Construct validity was established for 6 of the SCN tools reviewed. However, the NA-ALCP was the only tool identified where convergent validity and divergent validity were examined among people with lung cancer, even though its factor structure is yet to be confirmed. For the remaining tools, evidence from the original validation studies has confirmed construct validity of the POS and the SPARC through comparisons with similar or dissimilar constructs (POS, SPARC) and the NA-ACP, the SCNS-LF59, and the SCNS-SF31 via factor analytic procedures. In addition, construct validation techniques for the CC-LC and the PSL have not been made explicit as yet.
Similarly, internal consistency reliability of our tool sample was underreported in the lung cancer patient population and was evaluated only for the NA-ALCP and the SCNS-SF31 through calculations of the Cronbach α coefficient. With a recommended reliability standard of α > .80,29 these tools demonstrated good overall internal consistency, although reliability for some of the subscales was low (Table 6). Data regarding the tools’ stability over time were nevertheless scarce and demonstrated only in the original validation studies of the NA-ACP and the POS, in which cases mixed results emerged.
Responsiveness to change, a tool’s ability to capture meaningful changes over time, has never been examined in the context of lung cancer. In the present sample, the only tool in which this property was evaluated was the POS, and this was reported only in the original validation study that was conducted in a mixed sample of patients with advanced cancer.44 At 3 time points after initial referral to a palliative care service, the POS demonstrated good ability to detect clinically, but not statistically, significant change in patient needs; improvements in scores were reported as time from referral lengthened.44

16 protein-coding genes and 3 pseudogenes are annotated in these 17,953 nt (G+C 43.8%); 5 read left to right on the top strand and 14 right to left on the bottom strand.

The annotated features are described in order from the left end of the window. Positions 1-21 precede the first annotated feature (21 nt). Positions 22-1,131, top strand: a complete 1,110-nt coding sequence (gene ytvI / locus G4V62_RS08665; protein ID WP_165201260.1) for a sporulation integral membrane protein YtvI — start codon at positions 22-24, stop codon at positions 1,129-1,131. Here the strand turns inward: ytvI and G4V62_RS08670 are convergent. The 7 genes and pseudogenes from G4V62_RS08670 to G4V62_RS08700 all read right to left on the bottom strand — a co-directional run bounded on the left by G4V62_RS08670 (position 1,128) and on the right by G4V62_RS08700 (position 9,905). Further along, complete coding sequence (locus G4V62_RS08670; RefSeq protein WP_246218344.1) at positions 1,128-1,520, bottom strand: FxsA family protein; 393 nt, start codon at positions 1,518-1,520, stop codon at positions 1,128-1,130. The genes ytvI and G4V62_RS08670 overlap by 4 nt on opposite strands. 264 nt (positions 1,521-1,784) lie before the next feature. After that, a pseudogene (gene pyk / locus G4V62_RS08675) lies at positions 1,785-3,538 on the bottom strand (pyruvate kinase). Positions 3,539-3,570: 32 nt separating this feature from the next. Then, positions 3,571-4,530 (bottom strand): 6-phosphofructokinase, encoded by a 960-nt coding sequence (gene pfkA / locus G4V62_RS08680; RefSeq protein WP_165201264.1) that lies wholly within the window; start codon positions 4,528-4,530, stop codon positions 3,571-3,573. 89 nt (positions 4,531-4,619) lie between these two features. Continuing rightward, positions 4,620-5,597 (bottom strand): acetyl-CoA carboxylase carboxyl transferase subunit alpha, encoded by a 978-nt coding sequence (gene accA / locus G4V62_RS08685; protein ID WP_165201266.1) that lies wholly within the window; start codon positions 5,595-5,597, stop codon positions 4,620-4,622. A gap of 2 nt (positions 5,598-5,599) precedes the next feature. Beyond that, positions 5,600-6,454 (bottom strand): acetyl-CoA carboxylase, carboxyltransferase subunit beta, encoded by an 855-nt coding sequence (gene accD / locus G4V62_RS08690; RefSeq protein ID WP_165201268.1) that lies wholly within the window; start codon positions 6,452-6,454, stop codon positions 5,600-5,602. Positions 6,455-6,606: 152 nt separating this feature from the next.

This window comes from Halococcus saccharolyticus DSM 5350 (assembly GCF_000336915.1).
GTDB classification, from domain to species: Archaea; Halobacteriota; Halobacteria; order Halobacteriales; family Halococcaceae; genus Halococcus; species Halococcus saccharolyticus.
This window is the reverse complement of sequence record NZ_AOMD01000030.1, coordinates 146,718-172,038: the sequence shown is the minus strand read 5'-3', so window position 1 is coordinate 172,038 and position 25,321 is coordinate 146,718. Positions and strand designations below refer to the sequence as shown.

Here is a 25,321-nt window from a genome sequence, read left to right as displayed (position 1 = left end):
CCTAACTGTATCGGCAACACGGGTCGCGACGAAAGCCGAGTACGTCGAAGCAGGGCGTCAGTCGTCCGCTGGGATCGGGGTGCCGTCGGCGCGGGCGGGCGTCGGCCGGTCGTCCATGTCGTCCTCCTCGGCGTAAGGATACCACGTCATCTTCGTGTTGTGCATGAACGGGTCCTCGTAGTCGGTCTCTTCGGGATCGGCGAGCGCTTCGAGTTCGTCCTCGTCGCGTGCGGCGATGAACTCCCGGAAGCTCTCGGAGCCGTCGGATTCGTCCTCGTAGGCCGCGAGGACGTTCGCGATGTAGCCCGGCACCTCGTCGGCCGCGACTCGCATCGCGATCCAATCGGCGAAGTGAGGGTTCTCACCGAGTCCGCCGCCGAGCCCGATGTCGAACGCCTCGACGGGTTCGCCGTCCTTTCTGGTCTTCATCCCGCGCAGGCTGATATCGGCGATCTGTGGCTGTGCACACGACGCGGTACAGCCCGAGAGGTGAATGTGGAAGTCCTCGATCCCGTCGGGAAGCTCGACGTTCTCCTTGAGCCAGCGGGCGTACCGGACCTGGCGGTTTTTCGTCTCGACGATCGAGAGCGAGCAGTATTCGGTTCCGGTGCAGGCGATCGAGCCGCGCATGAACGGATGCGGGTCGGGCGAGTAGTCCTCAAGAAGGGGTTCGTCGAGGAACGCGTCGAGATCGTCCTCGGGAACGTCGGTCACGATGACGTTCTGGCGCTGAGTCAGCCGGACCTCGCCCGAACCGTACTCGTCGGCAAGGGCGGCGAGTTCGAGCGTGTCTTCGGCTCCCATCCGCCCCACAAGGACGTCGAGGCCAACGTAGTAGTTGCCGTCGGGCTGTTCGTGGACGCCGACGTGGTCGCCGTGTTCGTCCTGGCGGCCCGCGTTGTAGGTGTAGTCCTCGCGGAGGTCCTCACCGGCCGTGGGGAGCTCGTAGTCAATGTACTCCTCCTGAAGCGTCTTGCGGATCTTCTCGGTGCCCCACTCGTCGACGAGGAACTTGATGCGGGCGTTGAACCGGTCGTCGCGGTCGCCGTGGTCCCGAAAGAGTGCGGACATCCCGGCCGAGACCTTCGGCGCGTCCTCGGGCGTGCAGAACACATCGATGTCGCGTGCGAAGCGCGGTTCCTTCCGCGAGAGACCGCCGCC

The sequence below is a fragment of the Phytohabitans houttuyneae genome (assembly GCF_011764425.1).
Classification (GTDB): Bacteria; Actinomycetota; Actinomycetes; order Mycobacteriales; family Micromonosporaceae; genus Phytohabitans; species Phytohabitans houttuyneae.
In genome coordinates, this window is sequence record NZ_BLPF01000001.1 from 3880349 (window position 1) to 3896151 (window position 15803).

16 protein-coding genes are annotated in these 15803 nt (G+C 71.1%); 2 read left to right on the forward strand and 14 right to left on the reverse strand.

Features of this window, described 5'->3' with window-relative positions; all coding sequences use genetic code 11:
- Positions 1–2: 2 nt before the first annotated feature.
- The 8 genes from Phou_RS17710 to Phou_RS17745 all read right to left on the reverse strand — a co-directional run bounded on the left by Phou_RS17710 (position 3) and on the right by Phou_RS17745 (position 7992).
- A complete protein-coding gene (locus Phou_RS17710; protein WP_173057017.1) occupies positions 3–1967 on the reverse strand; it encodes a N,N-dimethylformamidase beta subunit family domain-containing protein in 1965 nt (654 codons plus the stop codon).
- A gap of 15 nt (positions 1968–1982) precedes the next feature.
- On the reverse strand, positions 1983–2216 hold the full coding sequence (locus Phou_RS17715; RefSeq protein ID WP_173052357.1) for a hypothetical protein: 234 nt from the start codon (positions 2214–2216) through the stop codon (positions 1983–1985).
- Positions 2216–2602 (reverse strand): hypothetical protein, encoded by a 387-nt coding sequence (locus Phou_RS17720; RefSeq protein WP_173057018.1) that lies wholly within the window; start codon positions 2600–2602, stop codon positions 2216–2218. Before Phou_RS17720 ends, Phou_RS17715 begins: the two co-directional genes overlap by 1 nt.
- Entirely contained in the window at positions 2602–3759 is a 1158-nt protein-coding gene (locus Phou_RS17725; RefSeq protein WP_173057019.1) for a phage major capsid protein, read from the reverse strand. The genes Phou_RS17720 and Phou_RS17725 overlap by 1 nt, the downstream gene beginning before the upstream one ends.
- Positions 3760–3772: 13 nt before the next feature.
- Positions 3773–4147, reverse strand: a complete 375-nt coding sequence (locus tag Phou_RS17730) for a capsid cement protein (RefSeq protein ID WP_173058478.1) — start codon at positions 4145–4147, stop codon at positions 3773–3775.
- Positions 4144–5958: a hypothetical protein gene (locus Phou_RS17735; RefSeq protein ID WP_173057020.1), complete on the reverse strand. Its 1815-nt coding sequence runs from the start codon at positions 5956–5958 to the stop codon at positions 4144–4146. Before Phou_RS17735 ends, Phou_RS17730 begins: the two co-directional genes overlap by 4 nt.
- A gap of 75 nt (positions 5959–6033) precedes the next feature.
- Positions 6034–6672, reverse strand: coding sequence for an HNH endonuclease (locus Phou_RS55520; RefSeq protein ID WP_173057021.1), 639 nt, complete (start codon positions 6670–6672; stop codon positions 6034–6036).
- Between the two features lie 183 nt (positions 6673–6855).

Feasibility and Respondent Acceptability
Despite the importance of the practical considerations in the application of SCN tools in the clinical setting,26 data on tool feasibility were generally scant. Reading level of the NA-ACP, NA-ALCP, SCNS-LF59, and SCNS-SF31 was specifically examined and found appropriate for patients with different educational backgrounds. Where reported, time to complete the tool ranged widely from 7 minutes (POS) to 76 minutes (NA-ACP) (Table 6), but this refers to general samples of patients with cancer rather than to people with lung cancer. It is assumed that a completion time of less than 30 minutes (POS, SCNS-LF-59, SCNS-SF31) would be regarded more appropriate for the population of patients with lung cancer and professionals involved in their care, especially if discussion also is prompted. Whereas electronic versions may require less time for completion,26 only in the case of the CC-LC, a method of administration other than paper-and-pencil was used for people with lung cancer (Table 6).